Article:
By Donna Pleis

With reforms looming and a continued economic turn down, the healthcare environment today is continually changing, and there seems to be no end in sight. Surgery centers are struggling as they are hit with more regulations, lower reimbursements and escalating employee benefit costs, not to mention the drug shortages, rising costs, increased liability and smaller recruitment pools. On top of all of this, the surgery centers are attempting to focus on patient safety and provide a valued service while trying to improve their efficiency and control costs.

It is no surprise that these concerns have led many facilities to seriously consider a merger or acquisition offer with either a hospital, management company or independent practice association, and the numbers are on the rise. Even competing surgery centers have gotten into the buyers’ market, looking to consolidate as a result of a declining physician investor pool. While a mutually beneficial alliance may be the way to move forward, there needs to be a lot of open mindedness, creativity and serious due diligence preceding the transaction. The surgery centers also needs to take some common sense steps in preparation.

Know the Market Position of the Surgery Center

Has the center been in business for some time? Is it doing well? Getting by but able to perform much better? Or is it close to going out of business if some changes aren’t made? Knowing the answers to these questions and what the center is worth in terms of the total investment portfolio allows the center to develop a sense of where it is in the marketplace and what kind of plan needs to be put into place and how soon.

Develop Goals

Developing goals actually will be dependent upon knowing how well the surgery center is doing and where the physician partners are in their careers. This can help determine how much or how little of the center the owners are willing to sell. In addition, by focusing in on specific business goals, such as recruitment of new partners, refining payor contracts, generating new cases and increasing profits, the center can align with a company that will help it get closer to realizing its goals.

Increase Valuation and Reduce Risk of the Center

It is obvious that a company looking to merge or acquire an surgery center is looking out for its own best interests, and wants an surgery center that is going to bring value to the table and very little risk. Centers that are attractive to buyers are often mature centers, and they are especially valuable when the center has a hospital partner. However, centers with out-of-network payor contracts and large amounts of workers’ compensation cases are viewed as higher risk.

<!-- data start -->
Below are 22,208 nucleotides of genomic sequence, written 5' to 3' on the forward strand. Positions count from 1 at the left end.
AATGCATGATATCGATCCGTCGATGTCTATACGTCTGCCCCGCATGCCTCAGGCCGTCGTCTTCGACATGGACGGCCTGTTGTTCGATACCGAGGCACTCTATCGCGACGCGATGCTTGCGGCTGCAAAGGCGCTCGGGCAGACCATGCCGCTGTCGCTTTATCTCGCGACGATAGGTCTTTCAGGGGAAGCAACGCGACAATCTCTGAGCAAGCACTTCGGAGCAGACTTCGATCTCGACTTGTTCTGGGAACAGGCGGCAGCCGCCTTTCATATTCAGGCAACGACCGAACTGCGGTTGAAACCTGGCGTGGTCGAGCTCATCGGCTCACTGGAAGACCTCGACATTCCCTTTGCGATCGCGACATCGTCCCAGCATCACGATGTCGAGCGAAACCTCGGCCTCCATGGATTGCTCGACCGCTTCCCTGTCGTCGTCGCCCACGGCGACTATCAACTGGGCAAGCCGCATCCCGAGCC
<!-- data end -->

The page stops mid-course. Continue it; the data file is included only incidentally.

Maximize Physician Pool

Consider the age range and diversity of skills represented by partners. Bringing younger or diverse surgeons into the partnership, adding competencies and presenting a good list of perspective partners from the area can be very enticing to a buyer, since the goal is to have the center grow after the transaction.

Seek Multiple Proposals

With any important decision, it is always good to have comparisons. Therefore, the surgery center should be meeting with and getting business proposals from at least two to three companies. This gives the surgery center some leverage for negotiation, but at this critical point many facilities rely on a consultant or a lawyer to help them through the process.

When looking to team up, many surgery centers first choose a management company, and once that affiliation is concrete, they then seek a hospital partner. But regardless of who is involved in the association, there needs to be common strategic goals and group unity for a successful partnership, as well as good communications, transparency and participation and governance by all partners. Nonetheless, the real test of a successful partnership is having a well-founded consensus on creating value and safety for the patients.

 

 

Donna Pleis graduated from the University of Pittsburgh’s Dental Hygiene Program and worked 18 years as a clinical hygienist. After obtaining a business degree, she worked in management within the insurance industry and wrote freelance articles for “The Doctor’s Press.”

abeo

abeo Management Corporation (abeo) serves as a leading source of revenue cycle management and practice management with a specialization in anesthesia. The company leverages its people, processes, and software to serve independent practices, surgery centers, hospitals and healthcare systems with a scope of services that include billing, coding, transcription, practice management, and business consulting.

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